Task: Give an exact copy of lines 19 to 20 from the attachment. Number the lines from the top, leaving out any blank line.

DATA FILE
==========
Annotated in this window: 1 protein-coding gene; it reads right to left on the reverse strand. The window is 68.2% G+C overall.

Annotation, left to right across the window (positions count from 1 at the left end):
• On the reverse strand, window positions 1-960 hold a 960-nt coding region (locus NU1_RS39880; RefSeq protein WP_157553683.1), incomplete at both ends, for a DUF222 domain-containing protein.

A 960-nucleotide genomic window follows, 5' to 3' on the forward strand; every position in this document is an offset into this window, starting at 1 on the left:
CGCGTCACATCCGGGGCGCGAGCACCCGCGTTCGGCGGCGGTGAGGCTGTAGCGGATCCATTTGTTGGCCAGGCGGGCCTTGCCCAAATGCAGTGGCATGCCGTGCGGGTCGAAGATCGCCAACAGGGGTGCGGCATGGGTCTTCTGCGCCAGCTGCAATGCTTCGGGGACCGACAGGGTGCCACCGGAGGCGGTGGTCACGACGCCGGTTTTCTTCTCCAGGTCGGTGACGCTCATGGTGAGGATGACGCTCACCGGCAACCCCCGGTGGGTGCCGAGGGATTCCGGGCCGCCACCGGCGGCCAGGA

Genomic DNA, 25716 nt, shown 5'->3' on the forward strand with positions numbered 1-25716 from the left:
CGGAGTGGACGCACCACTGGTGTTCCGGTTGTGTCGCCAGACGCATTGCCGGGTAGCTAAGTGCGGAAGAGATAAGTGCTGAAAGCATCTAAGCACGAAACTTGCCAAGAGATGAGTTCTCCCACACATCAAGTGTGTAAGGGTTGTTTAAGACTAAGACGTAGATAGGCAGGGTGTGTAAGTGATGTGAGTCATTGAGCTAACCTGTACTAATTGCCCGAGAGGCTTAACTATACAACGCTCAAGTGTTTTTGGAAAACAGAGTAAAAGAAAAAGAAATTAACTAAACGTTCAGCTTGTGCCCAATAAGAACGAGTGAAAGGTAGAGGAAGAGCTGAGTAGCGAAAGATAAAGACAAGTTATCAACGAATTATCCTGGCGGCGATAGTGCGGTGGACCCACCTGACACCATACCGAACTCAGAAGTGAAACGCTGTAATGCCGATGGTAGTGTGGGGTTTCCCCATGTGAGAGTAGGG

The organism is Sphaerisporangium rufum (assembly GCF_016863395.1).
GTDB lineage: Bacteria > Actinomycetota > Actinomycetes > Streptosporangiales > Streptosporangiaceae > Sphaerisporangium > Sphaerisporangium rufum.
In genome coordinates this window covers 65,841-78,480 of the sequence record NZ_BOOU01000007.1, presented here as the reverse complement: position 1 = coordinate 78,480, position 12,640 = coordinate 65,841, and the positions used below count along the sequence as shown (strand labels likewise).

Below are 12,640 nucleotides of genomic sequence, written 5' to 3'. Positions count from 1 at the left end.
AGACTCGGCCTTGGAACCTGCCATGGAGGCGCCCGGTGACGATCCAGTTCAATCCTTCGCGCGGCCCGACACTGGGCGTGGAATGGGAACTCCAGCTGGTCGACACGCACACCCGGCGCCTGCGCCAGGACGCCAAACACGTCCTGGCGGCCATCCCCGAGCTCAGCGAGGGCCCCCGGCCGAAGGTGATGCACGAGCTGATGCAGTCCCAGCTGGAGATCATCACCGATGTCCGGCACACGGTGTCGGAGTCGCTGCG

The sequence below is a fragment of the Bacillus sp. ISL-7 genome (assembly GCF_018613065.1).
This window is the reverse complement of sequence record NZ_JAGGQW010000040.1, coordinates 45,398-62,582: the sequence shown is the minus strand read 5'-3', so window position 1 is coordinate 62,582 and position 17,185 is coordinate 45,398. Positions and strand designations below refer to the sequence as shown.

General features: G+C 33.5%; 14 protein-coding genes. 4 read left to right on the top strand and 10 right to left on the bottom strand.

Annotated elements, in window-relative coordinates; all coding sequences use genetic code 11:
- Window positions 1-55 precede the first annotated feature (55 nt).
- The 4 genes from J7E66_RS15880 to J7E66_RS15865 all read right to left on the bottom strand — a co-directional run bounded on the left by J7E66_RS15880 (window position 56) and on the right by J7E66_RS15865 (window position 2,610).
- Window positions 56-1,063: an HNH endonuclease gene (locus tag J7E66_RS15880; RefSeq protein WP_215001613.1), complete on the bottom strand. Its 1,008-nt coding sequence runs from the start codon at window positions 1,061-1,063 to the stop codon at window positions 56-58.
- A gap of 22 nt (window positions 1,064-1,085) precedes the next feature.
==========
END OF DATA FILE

- Window positions 56-1,063: an HNH endonuclease gene (locus tag J7E66_RS15880; RefSeq protein WP_215001613.1), complete on the bottom strand. Its 1,008-nt coding sequence runs from the start codon at window positions 1,061-1,063 to the stop codon at window positions 56-58.
- A gap of 22 nt (window positions 1,064-1,085) precedes the next feature.